Frustratingly, the required ratio of lived time to processing time is heavily stacked against us. Five minutes of ordinary life might – if we really did it justice – require twenty minutes to unpack. If we wanted to fully ‘know’ and keep in our sights what had ‘happened’ in a typical day, we might need to reflect for two weeks. The real story of our lives might necessitate a thousand volumes.

But we shouldn’t let these sort of figures undermine more modest and steady effort. There is enormous validity still in simply carving out a few minutes every day to rescuing some of what we have been through. Even knowing we have a responsibility to process is an advance on normal functioning.

Here are five questions that we might all cycle through during a session of examination, five questions carefully picked to direct our minds to areas which we tend to neglect, and from where trouble can most intensely arise when we do so. 

To go through them in turn:

1. What am I really worried about?

This question recognises something rather unusual about how we operate: we frequently do not stop to ask ourselves what we are truly worried about. This sounds odd. Surely if we are worried, we would be expected to pause rather quickly – and explore why. But our minds seem not to work in this supremely logical-sounding way: they feel anxious long before they are ever motivated to ask themselves why they might be so. They can carry on for months, even years, under the fog of diffuse concern before setting themselves the challenge of zeroing in on what is really at stake. So the question bids us to stop running and to turn around and look at what might actually be ailing us.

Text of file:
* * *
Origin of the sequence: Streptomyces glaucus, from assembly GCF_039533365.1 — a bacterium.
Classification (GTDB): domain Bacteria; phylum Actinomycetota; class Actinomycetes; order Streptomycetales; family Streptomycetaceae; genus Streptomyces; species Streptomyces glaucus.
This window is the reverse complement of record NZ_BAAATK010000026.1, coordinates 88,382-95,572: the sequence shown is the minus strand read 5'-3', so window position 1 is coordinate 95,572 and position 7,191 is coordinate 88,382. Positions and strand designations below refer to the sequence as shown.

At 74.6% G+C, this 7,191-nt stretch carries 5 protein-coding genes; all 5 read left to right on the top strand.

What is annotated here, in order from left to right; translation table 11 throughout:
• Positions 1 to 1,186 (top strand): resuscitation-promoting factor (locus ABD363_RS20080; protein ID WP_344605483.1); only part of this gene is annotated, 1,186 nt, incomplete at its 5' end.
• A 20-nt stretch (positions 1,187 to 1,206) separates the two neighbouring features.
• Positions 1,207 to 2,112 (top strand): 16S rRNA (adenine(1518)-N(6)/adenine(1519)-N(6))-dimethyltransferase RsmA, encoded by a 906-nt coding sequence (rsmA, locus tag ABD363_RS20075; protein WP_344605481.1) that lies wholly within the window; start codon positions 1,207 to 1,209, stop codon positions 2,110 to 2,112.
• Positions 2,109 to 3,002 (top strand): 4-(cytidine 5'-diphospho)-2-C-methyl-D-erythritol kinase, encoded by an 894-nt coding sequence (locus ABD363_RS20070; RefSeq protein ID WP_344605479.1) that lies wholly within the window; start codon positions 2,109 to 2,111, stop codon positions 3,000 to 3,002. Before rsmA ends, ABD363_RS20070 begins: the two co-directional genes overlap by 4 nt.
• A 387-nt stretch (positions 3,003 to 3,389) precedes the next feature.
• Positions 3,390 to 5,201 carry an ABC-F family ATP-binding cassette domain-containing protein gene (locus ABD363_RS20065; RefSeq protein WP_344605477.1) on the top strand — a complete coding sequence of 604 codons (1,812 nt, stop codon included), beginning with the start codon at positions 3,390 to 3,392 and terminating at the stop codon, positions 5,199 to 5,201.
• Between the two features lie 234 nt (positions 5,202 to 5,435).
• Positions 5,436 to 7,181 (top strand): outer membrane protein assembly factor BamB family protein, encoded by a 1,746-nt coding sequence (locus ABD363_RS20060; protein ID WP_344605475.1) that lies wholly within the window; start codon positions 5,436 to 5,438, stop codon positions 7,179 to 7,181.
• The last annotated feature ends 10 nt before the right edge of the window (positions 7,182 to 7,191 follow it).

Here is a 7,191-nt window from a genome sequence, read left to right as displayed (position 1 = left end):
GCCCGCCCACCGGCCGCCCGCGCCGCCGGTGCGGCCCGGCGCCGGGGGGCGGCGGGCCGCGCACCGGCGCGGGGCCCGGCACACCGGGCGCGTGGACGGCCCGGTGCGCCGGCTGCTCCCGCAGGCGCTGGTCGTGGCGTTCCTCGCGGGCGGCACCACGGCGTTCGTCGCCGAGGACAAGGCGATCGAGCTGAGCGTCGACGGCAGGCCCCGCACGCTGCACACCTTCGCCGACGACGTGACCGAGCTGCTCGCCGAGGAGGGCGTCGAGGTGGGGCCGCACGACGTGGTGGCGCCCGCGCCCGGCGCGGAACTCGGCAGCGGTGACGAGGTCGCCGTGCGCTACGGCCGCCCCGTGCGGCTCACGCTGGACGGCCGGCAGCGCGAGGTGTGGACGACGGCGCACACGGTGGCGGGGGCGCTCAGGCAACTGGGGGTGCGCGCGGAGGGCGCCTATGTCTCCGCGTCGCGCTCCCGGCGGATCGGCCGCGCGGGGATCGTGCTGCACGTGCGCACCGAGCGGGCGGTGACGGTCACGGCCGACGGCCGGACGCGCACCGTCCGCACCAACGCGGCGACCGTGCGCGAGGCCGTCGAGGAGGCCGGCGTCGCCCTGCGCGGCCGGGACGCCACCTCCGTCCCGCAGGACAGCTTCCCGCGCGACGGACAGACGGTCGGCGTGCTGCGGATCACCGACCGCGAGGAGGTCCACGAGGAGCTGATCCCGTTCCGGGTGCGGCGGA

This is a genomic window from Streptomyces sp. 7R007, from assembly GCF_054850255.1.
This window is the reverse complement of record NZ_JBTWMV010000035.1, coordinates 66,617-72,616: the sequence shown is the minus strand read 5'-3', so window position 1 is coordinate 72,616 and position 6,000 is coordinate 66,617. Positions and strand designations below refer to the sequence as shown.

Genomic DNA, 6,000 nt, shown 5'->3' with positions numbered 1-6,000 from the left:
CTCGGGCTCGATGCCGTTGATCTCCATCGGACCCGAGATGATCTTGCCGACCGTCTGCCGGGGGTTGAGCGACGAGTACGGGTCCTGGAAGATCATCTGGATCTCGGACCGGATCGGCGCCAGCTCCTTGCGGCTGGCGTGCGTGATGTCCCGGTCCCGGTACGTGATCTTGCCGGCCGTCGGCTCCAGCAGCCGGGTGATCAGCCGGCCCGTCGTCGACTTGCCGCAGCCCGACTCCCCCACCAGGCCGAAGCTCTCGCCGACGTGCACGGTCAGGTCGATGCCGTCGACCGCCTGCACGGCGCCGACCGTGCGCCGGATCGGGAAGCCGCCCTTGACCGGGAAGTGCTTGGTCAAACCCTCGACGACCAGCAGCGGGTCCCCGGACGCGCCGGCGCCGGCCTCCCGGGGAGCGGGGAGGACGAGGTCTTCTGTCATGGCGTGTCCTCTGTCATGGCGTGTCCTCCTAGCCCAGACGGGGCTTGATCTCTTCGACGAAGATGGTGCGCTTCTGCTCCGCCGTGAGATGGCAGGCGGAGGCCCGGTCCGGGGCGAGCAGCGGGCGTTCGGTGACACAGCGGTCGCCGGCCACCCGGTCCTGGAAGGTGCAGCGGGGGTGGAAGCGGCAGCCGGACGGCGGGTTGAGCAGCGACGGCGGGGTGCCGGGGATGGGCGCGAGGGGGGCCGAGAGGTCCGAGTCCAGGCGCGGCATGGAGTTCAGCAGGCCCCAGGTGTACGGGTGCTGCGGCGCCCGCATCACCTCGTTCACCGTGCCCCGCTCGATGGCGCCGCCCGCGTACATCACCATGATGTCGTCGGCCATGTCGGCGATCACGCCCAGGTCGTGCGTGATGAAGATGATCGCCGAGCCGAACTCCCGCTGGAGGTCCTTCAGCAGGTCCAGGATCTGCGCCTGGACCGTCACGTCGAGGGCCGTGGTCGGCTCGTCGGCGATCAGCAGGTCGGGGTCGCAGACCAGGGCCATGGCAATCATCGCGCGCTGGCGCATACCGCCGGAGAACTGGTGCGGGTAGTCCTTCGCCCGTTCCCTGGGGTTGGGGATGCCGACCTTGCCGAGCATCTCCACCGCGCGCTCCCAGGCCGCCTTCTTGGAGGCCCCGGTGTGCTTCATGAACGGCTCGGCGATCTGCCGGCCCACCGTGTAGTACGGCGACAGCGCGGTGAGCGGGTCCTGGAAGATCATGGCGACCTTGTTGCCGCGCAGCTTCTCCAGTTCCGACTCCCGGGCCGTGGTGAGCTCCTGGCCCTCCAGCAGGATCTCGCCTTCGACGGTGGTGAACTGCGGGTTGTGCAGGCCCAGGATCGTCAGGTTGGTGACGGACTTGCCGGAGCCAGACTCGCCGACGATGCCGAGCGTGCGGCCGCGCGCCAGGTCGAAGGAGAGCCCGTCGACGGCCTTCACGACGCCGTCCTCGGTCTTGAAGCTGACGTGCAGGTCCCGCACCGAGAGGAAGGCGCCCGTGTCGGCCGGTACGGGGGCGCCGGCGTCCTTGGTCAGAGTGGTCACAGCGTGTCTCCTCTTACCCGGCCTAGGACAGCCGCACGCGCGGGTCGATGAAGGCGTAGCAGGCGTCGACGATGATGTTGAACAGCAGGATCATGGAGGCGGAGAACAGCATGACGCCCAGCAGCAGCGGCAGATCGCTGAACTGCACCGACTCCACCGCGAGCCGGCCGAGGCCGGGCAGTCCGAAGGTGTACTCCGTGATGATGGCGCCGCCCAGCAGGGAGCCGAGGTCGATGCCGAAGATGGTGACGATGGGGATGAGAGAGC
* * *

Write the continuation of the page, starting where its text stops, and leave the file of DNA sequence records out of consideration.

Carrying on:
The use of the word ‘really’ is strategic. We often use one worry to shield us from another; we worry about an upcoming interview to protect us from worrying about the state of our relationship. We worry about money in order not to worry about death. So it can be helpful to keep a supplementary enquiry in mind: what worry might lie behind the worry that is currently obsessing me?

2. What am I presently sad about?

We can make a generalisation: we go around being far braver than is good for us. Because we need to get on with the practicalities of the day, we frequently push to the side all the slights, hurts, disappointments and griefs that flow through our river of consciousness. We chose not to notice how vulnerable we are for fear that we cannot afford our own sensitivity.

But stoicism and strength carry their own dangers. With the help of this question, we should give time to noticing that – despite our competent and strong exteriors – lots of smaller and larger things managed to hurt us today, like every day: perhaps someone didn’t laugh when we told a joke, our partner has been a little distant of late, a friend didn’t call, a senior figure at work was less than completely impressed…

We don’t need to mock ourselves. We aren’t weaklings for being fragile. In fact, there is no clearer evidence of our maturity than our capacity to explore the ways in which we, like everyone else on the planet, are as sensitive and easily bruised as a child.

3. Who has annoyed me and how?